2. Moldova: Part of a series of three stories revealing the complexities of living with HIV in eastern Europe. Published in The Black Sea
“You don’t meet many couples where one is injecting drugs and the other is clean,” says Gary from Balti, Moldova
Visual by Andrei Cotrut
“My outer appearance has changed. If I brought a photo from twenty years ago, you would think they were two different people. Other drug users beat me up. I had broken bones in my face. But I was young and beautiful once. Everything in nature was once young was beautiful.”
Slow and breezy as he speaks, 44 year-old Gary, talks as though he has been rehearsing his speech for years.
His confidence is only betrayed by a slight slur to his accent and few teeth – the three or four that remain have black gums trimmed with a sandy yellow.
We meet in Balti, a majority Russian-speaking city in the north of Moldova.
I am suprised by his name – Gary
“Gary – yes – it’s an English name. At that time when I was born, it was a rare name,” he says.
He started with Cannabis. Under Communism, it used to grow in research fields in Moldova for hemp production. Later the weed went wild at the end of plots of wheat and beetroot.
As it became illegal, growers would cut out holes in plots of sweet-corn and plant the weed inside, where the crops were high enough to disguise the marijuana.
Since 2008, the police cracked down on the growth. Now only old women grow the drug in their back gardens – and sell it from their front porch to dealers.
By 16, Gary was using Shirka, a home-made poppy mix which users inject, and opium tea, known as Kukna.
“When you inject poppy, you have these waves like needles going though you and, when you drink kukna, you can’t do anything – it is like you are being dragged away and you become calm.”
He gave up when he married.
“But in Russian, we have this saying – ‘Opium umeyet zdat’ – opium knows how to wait.”
“How can you say no to your beloved wife?”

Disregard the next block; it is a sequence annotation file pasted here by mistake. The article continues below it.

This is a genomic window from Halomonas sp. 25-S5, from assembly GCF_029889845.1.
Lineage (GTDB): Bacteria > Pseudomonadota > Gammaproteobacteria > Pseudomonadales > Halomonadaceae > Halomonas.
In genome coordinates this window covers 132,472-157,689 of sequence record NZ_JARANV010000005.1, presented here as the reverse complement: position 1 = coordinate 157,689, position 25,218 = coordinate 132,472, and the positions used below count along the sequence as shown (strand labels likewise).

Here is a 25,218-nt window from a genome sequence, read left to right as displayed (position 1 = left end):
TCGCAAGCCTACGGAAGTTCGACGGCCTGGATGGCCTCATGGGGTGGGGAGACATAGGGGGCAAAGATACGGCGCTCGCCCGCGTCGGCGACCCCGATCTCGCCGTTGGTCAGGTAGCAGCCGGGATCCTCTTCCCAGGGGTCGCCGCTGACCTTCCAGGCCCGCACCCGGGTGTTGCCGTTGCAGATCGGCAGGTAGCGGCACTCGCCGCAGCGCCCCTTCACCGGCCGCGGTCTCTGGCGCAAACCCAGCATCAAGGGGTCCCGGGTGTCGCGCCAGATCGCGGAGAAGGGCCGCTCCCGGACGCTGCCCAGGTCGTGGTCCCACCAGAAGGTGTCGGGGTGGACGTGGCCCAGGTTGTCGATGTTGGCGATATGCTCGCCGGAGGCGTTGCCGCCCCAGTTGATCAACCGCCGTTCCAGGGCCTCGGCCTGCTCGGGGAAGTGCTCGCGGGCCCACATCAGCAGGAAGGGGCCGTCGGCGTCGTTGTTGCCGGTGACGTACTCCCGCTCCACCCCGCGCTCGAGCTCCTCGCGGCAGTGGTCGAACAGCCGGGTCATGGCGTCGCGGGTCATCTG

Gary’s brother was a user, who funded his habit by burgling apartments.
The police caught him and a judge sentenced him to prison.
“When he was released, I asked him – what can you possibly want? Vodka? Marijuana? Poppy? Whatever. So we met him outside the prison gates with Champagne, vodka, marijuana and opium, which we ground into a powder, dropped into water and boiled into tea. We wanted to make a celebration.
“My wife was hysterical – ‘What is that?’ she asked, looking at the Kukna. ‘I want to try’. She was much younger than me – and how can you say no to your beloved wife?
“That’s how she started. You don’t meet many couples where one is injecting and the other is clean. I would not be able to be sober and my wife to be an addict.”
He took Shirka with his wife for 15 years.
“We did not have services to exchange clean for dirty needles back then. In Balti, half the city could use one needle.
“We were both in prison because of drugs – me several times and for seven years in total. Our children stayed with their grandparents.”
Later it was harder to buy poppy, but easier to buy heroin on the streets of Balti.
“But imagine the heroin that comes to Moldova! When it arrives in [the capital] Chisinau there is already not very much left of it – and when it comes to Balti, it’s not clean at all – we always preferred shirka to heroin.”
“I was ready for HIV, but my wife was the first one to find out she had it. She was hysterical. I had just come out of prison. I did the test as well and I was positive. This showed that she meant a lot to me. It must be love.”
Their kids do not have HIV.
Both he and his wife have HIV, Tuberculosis and Hepatitis C. This is his third year on methadone, a replacement drug for heroin or shirka.
Now Gary is taking drugs every day for TB and HIV, alongside methadone. Talking to me in 2013, most of his day was spent moving from clinic to clinic.
This cocktail of drugs does not always work. “The TB therapy blocks the methadone and, at 11 o clock in the evening, I get the shakes and it feels bad,” he says. “I do not have a private life.”
Gary is part of an older generation of drug users, who prefer the sedative effect of dope, while younger users in Balti are more interested in Vint, a home-made stimulant made from ephedrine, which resembles Meth.
“I’m a disappearing species – people of my age are like mammoths,” he says. “We started and maybe it will end with us. If so, then thank God.”
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Thanks to Erika Rydergard for help in translation.